The CD begins with the driving "Foxy and Free," and it's a standard Ace Frehley song that could have appeared on his 1978 solo album or any of the later solo or Frehley's Comet albums that followed. In fact, most of the songs on "Anomaly" could have been written and recorded any time during the past 31 years. Ace's music never changes that much and this album fits in with the rest of them like it was always there.

There are a few nice surprises on "Anomaly." Ace covers the classic Sweet hit, "Fox on the Run," and strips down all the gloss that Sweet gave that tune and roughs it up a bit. The heartfelt "Change the World," although not completely successful, does get points for its sincerity, as does "A Little Below the Angels." The instrumental "Space Bear" is a highlight (although those expecting Satriani-style shredding will not be impressed) and, in fact, outshines the signature "Fractured" (this time "Fractured Quantum") instrumental that closes the album.

Of course, as with any Ace Frehley album, there's some bad news as well. Ace still isn't the best singer, and often his vocals sound a little stiff and forced. Ace isn't the best lyricist, either and, coupled with his limited vocal abilities, some of the songs will have eyes rolling.

Regardless, this is an Ace Frehley album and its one of his best. His fans know what to expect. Considering its first week success (opening at #27 on the Billboard Top 200 Chart), there are a lot of Ace Frehley fans out there and they're going to love "Anomaly."

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"Greatest Hits Live" (Megaforce; 2006)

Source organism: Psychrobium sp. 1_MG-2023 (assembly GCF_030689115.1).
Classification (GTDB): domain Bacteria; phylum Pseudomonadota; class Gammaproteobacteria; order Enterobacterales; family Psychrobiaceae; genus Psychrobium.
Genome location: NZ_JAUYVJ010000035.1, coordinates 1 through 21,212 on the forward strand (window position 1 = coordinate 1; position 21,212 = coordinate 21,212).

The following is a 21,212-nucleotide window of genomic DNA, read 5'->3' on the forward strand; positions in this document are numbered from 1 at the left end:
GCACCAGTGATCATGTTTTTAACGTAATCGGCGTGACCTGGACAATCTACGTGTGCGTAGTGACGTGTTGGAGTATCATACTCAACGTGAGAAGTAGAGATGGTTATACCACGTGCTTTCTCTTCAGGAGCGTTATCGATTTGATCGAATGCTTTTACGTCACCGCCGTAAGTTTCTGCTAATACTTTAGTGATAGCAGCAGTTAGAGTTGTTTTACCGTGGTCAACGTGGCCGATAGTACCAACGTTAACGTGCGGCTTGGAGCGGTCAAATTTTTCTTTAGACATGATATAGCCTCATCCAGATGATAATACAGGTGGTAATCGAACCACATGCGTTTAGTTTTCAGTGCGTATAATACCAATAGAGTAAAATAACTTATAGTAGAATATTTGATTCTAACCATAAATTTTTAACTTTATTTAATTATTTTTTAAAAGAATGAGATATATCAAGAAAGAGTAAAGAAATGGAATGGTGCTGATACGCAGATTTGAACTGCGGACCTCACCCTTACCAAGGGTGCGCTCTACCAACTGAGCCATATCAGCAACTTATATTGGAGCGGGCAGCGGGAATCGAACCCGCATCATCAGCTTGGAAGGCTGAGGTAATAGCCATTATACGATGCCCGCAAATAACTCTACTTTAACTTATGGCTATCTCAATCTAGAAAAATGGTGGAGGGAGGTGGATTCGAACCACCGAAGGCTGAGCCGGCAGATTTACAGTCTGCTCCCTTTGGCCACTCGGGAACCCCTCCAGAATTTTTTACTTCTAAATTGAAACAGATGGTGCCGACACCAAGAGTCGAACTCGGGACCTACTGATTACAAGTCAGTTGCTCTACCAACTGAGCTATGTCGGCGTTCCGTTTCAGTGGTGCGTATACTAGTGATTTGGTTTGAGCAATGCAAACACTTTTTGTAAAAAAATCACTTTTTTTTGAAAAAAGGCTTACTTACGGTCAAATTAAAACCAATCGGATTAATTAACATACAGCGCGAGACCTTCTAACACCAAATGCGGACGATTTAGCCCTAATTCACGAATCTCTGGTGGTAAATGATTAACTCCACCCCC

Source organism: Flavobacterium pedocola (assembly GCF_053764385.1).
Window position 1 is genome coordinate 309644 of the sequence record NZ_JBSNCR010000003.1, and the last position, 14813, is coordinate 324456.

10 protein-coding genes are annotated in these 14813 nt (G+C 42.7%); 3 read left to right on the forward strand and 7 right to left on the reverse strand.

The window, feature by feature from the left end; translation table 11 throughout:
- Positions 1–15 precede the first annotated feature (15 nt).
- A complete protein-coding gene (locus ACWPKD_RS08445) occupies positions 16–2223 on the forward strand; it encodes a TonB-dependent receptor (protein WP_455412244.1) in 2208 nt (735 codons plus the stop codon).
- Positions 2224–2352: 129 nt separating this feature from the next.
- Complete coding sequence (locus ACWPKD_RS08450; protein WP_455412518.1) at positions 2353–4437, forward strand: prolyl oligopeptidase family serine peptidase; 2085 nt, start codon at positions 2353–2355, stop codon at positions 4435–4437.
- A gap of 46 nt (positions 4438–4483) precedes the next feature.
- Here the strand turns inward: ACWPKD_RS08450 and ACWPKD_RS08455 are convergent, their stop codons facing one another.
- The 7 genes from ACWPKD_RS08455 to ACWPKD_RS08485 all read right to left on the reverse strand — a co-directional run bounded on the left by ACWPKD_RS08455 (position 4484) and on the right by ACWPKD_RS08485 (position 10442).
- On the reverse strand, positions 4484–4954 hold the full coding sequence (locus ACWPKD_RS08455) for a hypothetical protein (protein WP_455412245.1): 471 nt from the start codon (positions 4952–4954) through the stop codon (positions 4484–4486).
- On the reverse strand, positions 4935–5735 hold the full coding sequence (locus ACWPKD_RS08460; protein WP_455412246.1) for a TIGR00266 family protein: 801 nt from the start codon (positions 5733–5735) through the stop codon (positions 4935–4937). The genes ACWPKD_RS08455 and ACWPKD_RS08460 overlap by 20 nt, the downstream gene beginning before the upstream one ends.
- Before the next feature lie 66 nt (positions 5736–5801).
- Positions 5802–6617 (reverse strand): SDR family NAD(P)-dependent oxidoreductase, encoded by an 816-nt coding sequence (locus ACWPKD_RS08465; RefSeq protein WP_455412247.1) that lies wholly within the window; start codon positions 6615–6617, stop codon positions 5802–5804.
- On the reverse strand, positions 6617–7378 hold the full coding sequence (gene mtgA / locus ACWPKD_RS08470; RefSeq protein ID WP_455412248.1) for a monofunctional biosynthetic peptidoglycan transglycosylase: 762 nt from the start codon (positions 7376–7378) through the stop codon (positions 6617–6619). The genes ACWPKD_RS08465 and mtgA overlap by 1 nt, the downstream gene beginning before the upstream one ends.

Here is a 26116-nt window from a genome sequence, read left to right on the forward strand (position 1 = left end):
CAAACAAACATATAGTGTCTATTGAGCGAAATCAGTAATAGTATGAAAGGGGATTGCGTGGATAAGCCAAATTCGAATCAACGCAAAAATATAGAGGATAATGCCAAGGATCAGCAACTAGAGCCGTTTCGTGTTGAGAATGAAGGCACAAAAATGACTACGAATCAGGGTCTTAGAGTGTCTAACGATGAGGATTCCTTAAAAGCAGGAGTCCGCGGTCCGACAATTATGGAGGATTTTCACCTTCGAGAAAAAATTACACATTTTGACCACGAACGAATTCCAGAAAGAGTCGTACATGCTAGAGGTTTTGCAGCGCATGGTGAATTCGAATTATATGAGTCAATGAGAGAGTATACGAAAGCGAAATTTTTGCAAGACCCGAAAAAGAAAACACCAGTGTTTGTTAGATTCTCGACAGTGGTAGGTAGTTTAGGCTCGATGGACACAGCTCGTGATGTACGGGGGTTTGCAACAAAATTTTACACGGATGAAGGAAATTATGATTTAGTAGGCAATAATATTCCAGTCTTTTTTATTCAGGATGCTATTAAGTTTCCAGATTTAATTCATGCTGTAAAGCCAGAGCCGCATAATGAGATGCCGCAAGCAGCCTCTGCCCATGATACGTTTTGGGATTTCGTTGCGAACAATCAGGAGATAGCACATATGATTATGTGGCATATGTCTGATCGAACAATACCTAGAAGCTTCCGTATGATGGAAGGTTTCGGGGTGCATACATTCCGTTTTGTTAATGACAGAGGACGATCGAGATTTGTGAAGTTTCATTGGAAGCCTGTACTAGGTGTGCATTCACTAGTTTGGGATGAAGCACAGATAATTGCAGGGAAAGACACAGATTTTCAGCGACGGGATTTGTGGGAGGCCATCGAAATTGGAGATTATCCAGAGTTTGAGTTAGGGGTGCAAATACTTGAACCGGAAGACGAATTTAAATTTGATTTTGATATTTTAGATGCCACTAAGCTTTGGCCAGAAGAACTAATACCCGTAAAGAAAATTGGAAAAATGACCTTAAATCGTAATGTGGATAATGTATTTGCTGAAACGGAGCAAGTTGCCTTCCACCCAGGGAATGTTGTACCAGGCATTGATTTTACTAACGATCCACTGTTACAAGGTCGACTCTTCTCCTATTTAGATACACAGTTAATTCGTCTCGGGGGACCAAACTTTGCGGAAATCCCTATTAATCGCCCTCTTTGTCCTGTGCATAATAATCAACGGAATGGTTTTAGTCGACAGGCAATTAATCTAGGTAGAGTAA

Reviewed by R. Scott Bolton

You gotta love Ace Frehley. The man's an honest-to-God icon. An inspiration to thousands, if not tens-of -thousands, of rock'n'roll stars and rock'n'roll wannabes.

This CD, with tracks taken from previous live Ace Frehley offerings such as "Live + 1" and "12 Picks," is Ace exactly as you remember him. Scrappy, sloppy, raw and just barely in control. Contained here are live versions of songs from Ace's solo CD, his Frehley's Comet days, and songs that he and KISS made famous.

They're all given the classic Ace Frehley treatment here: Ace's perfectly out of tune vocals (bandmembers John Regan and Tod Howarth weren't much better than Ace at the microphone; witness the utterly annoying "Breakout"), the clunky arrangements and the guitar solos we've heard Ace play over and over and over and over and over and over.

Yet, while the tracks on "Greatest Hits Live" may be far from tight, it's the solos that make a difference. Something magical takes place when Ace rips into a solo. An Ace Frehley solo can change an entire song. "Deuce" starts out as though the band is playing in a pool of molasses here, but when it's time for Ace to solo, the entire song explodes with energy. And, although we've all heard the "Shock Me" solo enough times to sing it by heart, it still cooks ... and you know if you could only see that goddamn smoking guitar, you'd be standing on your seat screaming for more.

Ace is Ace. You either love him or you hate him but he doesn't care. He's gonna do it his way and he does it again on "Greatest Hits Live."

Also included are two unremarkable studio tracks, "One Plus One" and "Give it to Me Anyway," from Frehley's "Loaded Deck."

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Rating Guide:

A classic. This record will kick your ass.

Killer. Not a classic but it will rock your world.

So-so. You've heard better.

Pretty bad. Might make a nice coaster.

Self explanatory. Just the sight of the cover makes you wanna hurl.